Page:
The real power of Tesla’s self-driving technology lies in its software. Updates to the models running in the car can quickly and easily be deployed to all Tesla cars across the world via a software update. Fast and easy software updates mean that Tesla cars are constantly improving without the need for the user to pay anything extra or pay attention at all.
Tesla also leverages its self-driving fleet for data collection. All Tesla cars which are equipped with the appropriate cameras are used for collecting new training data. All of that data is used to re-train the models and deploy them once again to the entire fleet. It’s an automated, iterative pipeline for continuous improvement of the autonomous system.
Waymo is a self-driving car company owned by Google. A big edge for Waymo is that they manufacture their own proprietary hardware for their cars. That includes the sensors (cameras, radar, and LiDAR) as well as custom chips for running Computer Vision inference. This allows Waymo cars to achieve the best hardware and software optimisations possible.
Typically, a big drawback of LiDAR is the cost. However, Waymo claims to have developed its own LiDAR sensor which is 90% cheaper than the competition. This sensor is also claimed to be able to detect objects 300 meters away. If any decent level of accuracy is maintained at that range, then it offers a huge advantage for Waymo cars over Telsa. Regular cameras simply can’t see that far away.
Waymo is also pursuing several partnerships with large automobile companies including Chrysler, Toyota, Lexus, and Jaguar.
Uber and Lyft
Uber and Lyft are both very popular ride-hailing companies and are in the perfect position to capitalise on self-driving cars. They’re building their own fleets of self-driving cars equipped with cameras, radar, and LiDAR — multiple LiDARs in the case of Lyft.
Unlike traditional car companies who have to sell entire vehicles (expensive) equipped with self-driving, Uber and Lyft’s target is to build a fleet of self-driving cars to be available for their ride-sharing service. This would effectively remove the need for the human driver, and therefore the cost. Anyone anywhere would be able to order a self-driving car, for a similar price as calling an Uber or Lyft. It becomes self-driving as a service.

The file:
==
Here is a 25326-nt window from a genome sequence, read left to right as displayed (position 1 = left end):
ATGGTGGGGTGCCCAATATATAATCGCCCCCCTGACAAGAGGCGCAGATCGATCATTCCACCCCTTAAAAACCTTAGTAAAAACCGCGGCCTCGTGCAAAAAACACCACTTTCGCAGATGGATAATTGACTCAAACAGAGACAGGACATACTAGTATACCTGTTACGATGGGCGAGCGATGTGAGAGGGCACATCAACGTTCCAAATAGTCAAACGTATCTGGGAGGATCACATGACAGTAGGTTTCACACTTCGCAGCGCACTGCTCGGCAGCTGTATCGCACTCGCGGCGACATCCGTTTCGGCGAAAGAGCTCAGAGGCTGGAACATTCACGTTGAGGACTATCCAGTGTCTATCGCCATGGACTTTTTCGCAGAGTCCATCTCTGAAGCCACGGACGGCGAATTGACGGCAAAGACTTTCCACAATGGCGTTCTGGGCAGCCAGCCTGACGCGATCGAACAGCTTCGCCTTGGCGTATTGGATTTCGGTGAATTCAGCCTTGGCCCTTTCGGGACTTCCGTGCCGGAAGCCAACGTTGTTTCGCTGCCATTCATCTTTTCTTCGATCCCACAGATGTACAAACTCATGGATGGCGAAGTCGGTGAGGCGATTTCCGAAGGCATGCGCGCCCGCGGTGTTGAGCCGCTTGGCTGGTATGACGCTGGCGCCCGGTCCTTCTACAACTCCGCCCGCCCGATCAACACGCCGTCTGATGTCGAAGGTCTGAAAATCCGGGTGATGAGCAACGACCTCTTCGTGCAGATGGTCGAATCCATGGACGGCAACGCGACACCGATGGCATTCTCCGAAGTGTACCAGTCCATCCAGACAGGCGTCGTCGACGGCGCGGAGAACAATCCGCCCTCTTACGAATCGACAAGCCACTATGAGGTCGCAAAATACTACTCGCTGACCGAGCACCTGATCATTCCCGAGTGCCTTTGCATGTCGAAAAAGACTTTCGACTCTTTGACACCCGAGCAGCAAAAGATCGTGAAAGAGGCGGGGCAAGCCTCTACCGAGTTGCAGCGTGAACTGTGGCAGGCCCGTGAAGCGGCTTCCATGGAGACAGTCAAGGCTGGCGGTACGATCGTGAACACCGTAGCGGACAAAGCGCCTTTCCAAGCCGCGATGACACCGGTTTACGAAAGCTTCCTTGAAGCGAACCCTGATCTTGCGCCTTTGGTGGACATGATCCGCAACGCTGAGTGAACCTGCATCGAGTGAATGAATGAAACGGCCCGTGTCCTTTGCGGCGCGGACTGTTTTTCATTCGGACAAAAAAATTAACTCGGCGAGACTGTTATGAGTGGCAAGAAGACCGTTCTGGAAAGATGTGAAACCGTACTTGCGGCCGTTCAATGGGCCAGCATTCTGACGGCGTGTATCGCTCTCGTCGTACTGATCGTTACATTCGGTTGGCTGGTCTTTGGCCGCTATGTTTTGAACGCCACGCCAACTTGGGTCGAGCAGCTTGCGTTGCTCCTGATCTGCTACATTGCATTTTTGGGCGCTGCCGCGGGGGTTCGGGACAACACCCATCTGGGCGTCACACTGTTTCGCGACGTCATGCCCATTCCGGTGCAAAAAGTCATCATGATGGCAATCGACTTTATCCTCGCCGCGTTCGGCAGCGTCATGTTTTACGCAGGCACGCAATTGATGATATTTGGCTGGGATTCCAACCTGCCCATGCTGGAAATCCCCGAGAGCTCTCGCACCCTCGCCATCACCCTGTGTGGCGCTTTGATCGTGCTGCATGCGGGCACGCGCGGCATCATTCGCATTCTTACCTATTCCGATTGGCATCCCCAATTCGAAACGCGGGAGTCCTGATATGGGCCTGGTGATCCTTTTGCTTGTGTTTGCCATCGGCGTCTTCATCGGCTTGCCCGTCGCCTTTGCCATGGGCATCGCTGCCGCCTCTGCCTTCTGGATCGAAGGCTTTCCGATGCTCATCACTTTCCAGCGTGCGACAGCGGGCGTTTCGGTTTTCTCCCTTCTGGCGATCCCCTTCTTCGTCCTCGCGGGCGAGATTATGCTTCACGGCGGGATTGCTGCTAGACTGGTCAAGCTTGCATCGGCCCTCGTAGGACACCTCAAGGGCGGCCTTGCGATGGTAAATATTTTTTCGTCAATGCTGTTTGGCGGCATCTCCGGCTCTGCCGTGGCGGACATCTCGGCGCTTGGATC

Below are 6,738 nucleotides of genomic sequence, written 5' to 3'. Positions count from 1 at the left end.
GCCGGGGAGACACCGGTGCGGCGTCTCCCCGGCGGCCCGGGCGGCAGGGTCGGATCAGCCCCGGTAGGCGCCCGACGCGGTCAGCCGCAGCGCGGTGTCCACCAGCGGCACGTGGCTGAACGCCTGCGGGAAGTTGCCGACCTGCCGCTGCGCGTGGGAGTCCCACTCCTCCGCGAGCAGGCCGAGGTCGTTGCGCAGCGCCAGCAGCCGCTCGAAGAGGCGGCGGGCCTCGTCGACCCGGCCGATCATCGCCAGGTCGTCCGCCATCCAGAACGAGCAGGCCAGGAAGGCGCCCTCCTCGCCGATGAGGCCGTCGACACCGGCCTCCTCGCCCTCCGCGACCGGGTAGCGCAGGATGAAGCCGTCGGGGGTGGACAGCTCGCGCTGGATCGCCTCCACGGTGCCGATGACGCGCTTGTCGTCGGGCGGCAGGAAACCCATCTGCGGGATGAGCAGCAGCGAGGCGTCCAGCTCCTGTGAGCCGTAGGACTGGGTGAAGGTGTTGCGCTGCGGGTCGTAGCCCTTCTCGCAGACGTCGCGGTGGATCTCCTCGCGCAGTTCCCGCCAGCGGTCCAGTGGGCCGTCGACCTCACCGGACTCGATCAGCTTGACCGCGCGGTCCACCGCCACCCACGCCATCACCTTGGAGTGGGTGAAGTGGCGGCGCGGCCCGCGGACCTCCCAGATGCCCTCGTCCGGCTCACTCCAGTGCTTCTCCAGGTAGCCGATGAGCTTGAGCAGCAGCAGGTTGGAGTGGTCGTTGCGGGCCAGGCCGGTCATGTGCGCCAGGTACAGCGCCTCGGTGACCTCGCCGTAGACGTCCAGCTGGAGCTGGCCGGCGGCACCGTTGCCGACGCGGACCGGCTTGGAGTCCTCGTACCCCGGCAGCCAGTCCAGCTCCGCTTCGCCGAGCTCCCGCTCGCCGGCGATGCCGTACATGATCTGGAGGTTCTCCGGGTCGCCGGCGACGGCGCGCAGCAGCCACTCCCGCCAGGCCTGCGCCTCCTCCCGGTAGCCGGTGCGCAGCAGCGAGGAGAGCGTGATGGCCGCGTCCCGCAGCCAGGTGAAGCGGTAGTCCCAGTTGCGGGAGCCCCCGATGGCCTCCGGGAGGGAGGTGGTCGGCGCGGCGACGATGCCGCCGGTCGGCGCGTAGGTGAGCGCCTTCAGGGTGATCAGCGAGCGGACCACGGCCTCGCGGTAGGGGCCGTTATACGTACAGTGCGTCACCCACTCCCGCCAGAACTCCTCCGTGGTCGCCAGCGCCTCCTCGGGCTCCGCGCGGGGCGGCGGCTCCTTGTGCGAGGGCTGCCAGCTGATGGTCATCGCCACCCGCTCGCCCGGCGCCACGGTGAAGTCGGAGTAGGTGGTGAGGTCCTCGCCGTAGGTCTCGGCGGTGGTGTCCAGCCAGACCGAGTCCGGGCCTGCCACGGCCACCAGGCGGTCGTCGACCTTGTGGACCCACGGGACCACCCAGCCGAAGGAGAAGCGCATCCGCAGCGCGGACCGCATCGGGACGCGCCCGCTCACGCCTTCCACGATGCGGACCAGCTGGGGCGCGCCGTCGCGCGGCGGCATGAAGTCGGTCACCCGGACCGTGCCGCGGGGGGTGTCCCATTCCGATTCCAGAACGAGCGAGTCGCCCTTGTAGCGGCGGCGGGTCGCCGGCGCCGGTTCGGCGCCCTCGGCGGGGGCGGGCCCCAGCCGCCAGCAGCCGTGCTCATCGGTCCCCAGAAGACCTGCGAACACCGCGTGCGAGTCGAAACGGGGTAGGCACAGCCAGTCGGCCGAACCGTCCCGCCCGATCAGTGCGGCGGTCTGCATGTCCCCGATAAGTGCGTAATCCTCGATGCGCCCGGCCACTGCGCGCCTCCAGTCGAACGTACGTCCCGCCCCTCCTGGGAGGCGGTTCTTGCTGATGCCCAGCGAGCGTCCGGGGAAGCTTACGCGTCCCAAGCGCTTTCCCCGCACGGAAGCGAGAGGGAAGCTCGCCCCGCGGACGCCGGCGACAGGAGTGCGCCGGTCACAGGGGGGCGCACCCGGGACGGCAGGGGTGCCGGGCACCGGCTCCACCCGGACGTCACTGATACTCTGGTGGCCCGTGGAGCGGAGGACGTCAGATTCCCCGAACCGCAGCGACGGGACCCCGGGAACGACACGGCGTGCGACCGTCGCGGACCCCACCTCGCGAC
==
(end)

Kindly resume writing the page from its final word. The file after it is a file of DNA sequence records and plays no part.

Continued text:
How far away are we from Level 5 Self-Driving?
After seeing all of this futuristic technology and the big advancements being made, one begs to ask: how far away are we from full-on, Level 5 self-driving cars?
Some believe that the technology is less than a few years away. Elon Musk claims that “A year from now, we’ll have over a million cars with full self-driving”. And that certainly may be possible.
AI is improving incredibly fast with billions of dollars of funding being poured into cutting edge research. Hardware for sensing and computation is improving, especially since companies are now investing in custom hardware for self-driving. So the technology definitely seems to be trending in the right direction.
If we look on the other side of the technical spectrum, things get a bit more complicated.
In order for self-driving cars to be accepted and used by people on a daily basis, they really have to work to perfection. We as humans are much more forgiving when another human makes a small error, but are aggressively critical when a computer or machine makes a mistake.
Computers are supposed to just work, without any mistakes. They’re machines after all, so the expectations are much higher. We often expect machines to be an order of magnitude or more accurate than ourselves. The bar is just a lot higher.
On top of that, we have the legal considerations. You can bet your bottom dollar that new laws and regulations will have to be put into place once self-driving fully hits the roads.
Who’s liable in the case of an accident? Should cars be able to drive faster now since they’re self-driving? Does a human have to be in the car at all times? These are all questions that must at some point be answered for self-driving cars to really hit the roads in full force at a level 5.
Overall, self-driving cars are a big plus for society. Less pollution, less traffic, more efficiency, and safer driving can all be expected when cars become self-driving. The technology is trending in the right direction and will hopefully bring in a bright, autonomous future.